So after decades as a numbers-cruncher I conclude quantification is important in decision support systems but only if it respects the cultural contexts in which it is used. I use the term, cultural context, much as Porter does. But where he focuses on two technologies of trust, expert opinion and quantification, I would add a third, which I call Wisdom of Crowds based on the book by James Surowiecki that suggests groups may make better decisions that could be made by any single member of the group—including the expert alone. Professions differ in their inclination toward one or the other of these technologies and it is this professional preference that I mean when I speak of cultural context.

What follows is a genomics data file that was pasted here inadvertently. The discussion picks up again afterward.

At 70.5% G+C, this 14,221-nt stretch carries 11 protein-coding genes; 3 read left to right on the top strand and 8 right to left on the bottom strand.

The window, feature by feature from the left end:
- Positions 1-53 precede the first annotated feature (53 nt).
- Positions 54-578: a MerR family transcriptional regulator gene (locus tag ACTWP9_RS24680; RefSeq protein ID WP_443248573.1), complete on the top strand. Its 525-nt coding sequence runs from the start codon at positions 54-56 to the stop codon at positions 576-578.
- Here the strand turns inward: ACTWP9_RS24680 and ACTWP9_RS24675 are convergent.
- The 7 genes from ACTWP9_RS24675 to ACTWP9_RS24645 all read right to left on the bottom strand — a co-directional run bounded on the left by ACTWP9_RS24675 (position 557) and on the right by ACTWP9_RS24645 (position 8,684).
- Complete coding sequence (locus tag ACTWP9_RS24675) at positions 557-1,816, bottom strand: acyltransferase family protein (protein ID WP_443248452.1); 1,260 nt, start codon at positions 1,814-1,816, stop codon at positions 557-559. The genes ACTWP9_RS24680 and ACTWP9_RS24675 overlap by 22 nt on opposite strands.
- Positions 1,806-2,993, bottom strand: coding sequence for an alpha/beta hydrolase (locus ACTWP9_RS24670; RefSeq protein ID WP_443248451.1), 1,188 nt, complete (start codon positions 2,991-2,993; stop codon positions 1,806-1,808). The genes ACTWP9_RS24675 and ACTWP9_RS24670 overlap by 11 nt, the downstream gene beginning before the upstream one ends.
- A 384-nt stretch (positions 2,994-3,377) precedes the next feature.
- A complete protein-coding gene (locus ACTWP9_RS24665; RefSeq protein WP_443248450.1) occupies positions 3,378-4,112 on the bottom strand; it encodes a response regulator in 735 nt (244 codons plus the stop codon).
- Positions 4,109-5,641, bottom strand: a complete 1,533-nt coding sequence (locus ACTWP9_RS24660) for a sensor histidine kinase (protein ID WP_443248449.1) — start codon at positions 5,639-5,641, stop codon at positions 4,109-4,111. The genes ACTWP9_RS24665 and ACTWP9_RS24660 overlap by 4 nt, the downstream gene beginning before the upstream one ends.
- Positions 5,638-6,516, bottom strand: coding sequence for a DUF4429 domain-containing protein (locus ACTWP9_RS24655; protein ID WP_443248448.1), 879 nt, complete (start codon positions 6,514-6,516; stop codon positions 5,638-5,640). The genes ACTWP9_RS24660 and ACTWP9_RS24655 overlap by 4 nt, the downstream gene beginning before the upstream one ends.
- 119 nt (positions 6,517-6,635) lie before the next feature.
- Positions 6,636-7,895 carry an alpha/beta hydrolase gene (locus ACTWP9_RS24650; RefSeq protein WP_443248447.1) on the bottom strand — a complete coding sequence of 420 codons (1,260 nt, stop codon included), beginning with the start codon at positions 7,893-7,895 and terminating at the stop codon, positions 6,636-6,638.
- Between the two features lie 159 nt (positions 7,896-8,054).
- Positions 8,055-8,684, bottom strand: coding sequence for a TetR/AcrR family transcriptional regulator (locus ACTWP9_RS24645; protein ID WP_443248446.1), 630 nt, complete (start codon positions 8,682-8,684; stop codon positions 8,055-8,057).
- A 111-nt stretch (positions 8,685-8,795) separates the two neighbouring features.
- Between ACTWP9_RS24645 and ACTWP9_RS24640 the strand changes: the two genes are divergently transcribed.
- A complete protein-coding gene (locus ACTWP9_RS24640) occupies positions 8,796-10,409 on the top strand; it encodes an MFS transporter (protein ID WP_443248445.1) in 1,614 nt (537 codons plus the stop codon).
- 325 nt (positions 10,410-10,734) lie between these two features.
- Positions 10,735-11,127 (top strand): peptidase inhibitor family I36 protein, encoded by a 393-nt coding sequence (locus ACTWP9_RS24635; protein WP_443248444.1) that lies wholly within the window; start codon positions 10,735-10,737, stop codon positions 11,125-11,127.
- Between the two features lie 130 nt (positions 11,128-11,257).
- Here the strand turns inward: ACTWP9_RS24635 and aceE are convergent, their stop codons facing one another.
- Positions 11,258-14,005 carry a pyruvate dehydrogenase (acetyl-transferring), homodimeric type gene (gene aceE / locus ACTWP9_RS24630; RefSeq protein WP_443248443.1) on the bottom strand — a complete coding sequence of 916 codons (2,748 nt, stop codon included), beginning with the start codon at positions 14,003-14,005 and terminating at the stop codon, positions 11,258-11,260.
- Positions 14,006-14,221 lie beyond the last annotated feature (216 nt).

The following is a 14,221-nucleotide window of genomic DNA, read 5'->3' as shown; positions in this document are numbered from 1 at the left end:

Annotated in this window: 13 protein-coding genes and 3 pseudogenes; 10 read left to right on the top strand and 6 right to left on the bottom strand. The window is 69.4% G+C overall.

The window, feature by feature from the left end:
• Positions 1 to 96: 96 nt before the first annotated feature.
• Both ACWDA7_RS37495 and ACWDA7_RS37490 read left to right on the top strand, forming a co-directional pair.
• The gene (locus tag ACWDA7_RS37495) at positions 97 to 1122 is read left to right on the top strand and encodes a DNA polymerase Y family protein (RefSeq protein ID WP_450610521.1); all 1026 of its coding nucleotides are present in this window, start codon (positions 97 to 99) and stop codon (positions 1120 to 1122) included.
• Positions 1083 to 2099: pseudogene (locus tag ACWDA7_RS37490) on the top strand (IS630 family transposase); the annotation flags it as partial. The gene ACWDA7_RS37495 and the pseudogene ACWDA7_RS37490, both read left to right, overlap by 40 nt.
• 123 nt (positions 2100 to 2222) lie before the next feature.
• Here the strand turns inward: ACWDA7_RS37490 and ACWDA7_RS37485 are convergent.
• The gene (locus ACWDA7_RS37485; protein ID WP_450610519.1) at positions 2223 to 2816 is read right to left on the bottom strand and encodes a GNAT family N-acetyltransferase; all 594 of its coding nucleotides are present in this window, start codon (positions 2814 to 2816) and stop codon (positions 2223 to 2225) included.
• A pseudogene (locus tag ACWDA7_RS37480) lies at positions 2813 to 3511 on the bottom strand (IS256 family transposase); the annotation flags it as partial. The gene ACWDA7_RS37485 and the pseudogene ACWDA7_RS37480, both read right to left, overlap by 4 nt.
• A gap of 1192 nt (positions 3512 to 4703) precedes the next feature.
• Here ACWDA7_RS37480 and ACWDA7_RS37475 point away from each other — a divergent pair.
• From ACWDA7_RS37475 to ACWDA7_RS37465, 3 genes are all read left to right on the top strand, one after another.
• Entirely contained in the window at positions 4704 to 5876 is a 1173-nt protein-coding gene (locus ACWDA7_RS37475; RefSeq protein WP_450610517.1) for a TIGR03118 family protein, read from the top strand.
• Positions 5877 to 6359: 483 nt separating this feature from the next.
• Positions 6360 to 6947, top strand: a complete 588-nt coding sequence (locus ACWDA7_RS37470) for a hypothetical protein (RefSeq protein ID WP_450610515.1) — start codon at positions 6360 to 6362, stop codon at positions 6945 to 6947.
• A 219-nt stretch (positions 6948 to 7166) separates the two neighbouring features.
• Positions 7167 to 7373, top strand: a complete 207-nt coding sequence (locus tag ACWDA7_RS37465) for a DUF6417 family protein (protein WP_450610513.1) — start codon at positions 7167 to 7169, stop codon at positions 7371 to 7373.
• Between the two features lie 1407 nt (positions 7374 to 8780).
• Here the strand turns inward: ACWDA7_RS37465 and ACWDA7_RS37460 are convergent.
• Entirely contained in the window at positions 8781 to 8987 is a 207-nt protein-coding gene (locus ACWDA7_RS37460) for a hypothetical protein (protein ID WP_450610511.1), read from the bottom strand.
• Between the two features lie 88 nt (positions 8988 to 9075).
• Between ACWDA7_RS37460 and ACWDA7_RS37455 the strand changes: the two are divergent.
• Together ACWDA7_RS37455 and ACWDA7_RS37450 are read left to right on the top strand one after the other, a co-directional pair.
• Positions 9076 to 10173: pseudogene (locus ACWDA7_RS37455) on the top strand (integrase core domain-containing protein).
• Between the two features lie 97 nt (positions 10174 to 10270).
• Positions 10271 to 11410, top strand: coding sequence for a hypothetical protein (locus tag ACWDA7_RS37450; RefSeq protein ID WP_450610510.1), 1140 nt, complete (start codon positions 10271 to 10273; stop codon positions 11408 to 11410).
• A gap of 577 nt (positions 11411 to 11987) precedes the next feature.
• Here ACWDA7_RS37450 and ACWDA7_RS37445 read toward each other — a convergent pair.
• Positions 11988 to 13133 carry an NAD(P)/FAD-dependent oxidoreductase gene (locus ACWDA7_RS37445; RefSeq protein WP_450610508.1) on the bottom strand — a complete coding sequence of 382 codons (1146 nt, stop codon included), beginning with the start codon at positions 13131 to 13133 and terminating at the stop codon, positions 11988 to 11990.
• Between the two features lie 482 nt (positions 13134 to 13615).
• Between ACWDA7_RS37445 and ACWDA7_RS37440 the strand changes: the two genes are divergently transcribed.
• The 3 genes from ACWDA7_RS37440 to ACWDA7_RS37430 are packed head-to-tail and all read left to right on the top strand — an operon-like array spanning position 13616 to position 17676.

I realize this may sound very abstract so I would like to bring it down to a real issue like a factory owner trying to decide whether his business is a serious polluter. One very popular solution is to hire an expert to evaluate the factory relative to environmental management standards, notably those of the International Standards Organization. The expert, or auditor, provide a written report that the factory owner is under no obligation to publish; the most others usually see is a certificate issued by the auditor. Those who trust the auditor will trust the certificate; others won’t. Quantification requires comparing the factory to some external standard that is applied to others, as well. It is practically impossible to conceal the standards so the issue of trust becomes one of whether the standard was in fact applied. The issue is then trust in government and only indirectly about quantification and pollution—but it is nonetheless crucial to use of numbers. The third technology of trust is some form of stakeholder dialogue, which may include experts and those in governance but may include workers, neighbors, bankers, and so on. It may also use quantitative evidence, or not, depending on what works best for a particular group of stakeholders. At the moment, the factory owner is told all three are best practices. I wan to emphasize that I am not for or against any one of these since I think they all have a role to play and the best decisions use them all, in varying proportions. The trick is to set guidelines for switching among technologies of trust that the factory owner, among others, can understand and use to make decisions.